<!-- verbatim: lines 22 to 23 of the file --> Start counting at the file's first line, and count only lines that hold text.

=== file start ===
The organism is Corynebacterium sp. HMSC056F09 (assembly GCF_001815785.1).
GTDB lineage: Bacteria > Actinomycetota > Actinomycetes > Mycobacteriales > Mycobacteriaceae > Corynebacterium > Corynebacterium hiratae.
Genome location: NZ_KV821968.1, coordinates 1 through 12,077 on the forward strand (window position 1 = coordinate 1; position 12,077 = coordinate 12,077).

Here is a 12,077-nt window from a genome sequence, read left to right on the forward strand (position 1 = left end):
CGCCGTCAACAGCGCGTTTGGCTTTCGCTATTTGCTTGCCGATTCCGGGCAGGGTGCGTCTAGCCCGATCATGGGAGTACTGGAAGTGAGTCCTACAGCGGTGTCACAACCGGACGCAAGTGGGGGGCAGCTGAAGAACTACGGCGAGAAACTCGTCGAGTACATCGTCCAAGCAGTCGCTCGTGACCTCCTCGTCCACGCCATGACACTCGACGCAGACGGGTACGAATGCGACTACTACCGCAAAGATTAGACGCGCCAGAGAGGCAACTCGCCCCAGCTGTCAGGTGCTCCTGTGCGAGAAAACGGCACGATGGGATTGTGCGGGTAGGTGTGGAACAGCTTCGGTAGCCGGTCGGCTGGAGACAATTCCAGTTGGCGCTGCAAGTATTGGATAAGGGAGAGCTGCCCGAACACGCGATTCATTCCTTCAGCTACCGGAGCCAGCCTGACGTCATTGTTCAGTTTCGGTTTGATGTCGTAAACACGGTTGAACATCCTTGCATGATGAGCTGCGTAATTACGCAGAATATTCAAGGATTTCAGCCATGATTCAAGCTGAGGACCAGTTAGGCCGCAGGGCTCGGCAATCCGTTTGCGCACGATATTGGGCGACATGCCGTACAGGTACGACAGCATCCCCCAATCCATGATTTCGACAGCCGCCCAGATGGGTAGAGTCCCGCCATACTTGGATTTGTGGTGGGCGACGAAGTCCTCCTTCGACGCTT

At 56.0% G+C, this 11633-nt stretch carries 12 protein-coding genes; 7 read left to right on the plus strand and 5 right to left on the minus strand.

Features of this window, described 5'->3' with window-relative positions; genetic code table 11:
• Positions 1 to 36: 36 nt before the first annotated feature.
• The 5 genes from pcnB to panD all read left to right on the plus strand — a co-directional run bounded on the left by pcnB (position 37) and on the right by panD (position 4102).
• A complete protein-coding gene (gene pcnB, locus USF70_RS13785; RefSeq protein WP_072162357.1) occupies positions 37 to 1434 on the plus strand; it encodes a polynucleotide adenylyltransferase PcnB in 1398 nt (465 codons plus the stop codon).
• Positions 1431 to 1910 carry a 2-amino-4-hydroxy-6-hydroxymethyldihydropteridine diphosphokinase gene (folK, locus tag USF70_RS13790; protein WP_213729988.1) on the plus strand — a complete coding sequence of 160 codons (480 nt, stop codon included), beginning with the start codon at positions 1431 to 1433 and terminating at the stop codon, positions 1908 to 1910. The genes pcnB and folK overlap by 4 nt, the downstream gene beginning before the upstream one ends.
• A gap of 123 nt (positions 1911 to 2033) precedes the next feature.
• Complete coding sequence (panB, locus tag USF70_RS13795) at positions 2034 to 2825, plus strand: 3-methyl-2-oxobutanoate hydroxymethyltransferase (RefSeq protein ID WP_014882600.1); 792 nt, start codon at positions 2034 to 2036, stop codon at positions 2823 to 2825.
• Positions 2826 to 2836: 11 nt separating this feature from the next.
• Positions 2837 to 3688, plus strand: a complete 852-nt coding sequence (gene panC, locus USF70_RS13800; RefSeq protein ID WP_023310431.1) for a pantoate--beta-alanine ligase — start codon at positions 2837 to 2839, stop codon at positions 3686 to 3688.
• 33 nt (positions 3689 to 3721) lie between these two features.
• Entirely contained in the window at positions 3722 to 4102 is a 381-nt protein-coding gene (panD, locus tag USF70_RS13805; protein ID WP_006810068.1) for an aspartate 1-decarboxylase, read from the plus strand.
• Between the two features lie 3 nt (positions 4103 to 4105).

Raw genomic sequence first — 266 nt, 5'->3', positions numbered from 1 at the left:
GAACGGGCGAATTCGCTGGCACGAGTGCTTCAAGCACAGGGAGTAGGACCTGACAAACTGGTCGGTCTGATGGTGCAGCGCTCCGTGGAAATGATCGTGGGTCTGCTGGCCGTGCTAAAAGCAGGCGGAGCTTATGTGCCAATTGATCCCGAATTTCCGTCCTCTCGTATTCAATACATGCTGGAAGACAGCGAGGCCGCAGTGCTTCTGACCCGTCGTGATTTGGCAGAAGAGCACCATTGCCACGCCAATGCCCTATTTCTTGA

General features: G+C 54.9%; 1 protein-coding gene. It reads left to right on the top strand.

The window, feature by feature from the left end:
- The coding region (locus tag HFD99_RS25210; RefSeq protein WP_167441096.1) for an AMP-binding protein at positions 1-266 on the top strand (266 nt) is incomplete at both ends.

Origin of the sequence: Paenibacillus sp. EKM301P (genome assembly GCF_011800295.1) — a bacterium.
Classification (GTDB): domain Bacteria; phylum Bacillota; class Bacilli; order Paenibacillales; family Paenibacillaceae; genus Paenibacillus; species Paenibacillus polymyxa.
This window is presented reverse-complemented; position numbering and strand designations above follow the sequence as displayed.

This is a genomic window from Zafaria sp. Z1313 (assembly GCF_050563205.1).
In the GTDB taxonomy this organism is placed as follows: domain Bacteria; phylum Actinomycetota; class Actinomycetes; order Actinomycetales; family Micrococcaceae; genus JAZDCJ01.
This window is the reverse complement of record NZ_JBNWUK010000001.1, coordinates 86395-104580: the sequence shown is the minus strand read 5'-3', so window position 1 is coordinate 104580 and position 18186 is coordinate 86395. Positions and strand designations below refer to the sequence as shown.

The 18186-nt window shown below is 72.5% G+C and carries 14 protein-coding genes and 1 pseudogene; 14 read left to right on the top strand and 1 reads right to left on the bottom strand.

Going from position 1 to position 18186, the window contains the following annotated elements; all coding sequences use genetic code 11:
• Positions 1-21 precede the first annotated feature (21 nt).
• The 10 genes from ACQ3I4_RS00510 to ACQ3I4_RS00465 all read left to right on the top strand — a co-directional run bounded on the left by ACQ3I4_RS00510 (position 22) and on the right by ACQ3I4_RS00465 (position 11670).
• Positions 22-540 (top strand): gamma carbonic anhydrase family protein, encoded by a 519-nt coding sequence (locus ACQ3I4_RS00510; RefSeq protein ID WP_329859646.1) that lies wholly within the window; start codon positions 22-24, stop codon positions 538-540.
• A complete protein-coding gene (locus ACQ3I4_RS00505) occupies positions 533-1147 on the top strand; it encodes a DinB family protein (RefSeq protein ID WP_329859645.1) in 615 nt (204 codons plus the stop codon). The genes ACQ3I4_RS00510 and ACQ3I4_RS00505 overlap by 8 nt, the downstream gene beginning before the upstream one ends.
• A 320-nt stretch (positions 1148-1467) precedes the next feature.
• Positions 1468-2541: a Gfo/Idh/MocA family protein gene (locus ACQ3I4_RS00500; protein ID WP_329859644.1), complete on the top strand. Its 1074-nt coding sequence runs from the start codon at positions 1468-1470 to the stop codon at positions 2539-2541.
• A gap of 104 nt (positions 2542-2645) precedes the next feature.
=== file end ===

The window, feature by feature from the left end:
- The coding region (locus tag HFD99_RS25210; RefSeq protein WP_167441096.1) for an AMP-binding protein at positions 1-266 on the top strand (266 nt) is incomplete at both ends.